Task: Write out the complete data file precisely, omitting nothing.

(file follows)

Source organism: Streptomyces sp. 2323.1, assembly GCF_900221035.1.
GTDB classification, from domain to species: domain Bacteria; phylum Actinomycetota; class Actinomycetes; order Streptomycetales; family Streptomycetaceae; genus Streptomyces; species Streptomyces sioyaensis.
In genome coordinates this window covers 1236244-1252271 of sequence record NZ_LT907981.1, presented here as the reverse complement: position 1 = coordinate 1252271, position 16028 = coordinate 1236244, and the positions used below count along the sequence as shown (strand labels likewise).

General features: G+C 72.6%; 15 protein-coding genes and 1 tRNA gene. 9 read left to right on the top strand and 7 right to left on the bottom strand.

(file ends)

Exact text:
Source organism: Streptomyces sp. 2323.1, assembly GCF_900221035.1.
GTDB classification, from domain to species: domain Bacteria; phylum Actinomycetota; class Actinomycetes; order Streptomycetales; family Streptomycetaceae; genus Streptomyces; species Streptomyces sioyaensis.
In genome coordinates this window covers 1236244-1252271 of sequence record NZ_LT907981.1, presented here as the reverse complement: position 1 = coordinate 1252271, position 16028 = coordinate 1236244, and the positions used below count along the sequence as shown (strand labels likewise).

General features: G+C 72.6%; 15 protein-coding genes and 1 tRNA gene. 9 read left to right on the top strand and 7 right to left on the bottom strand.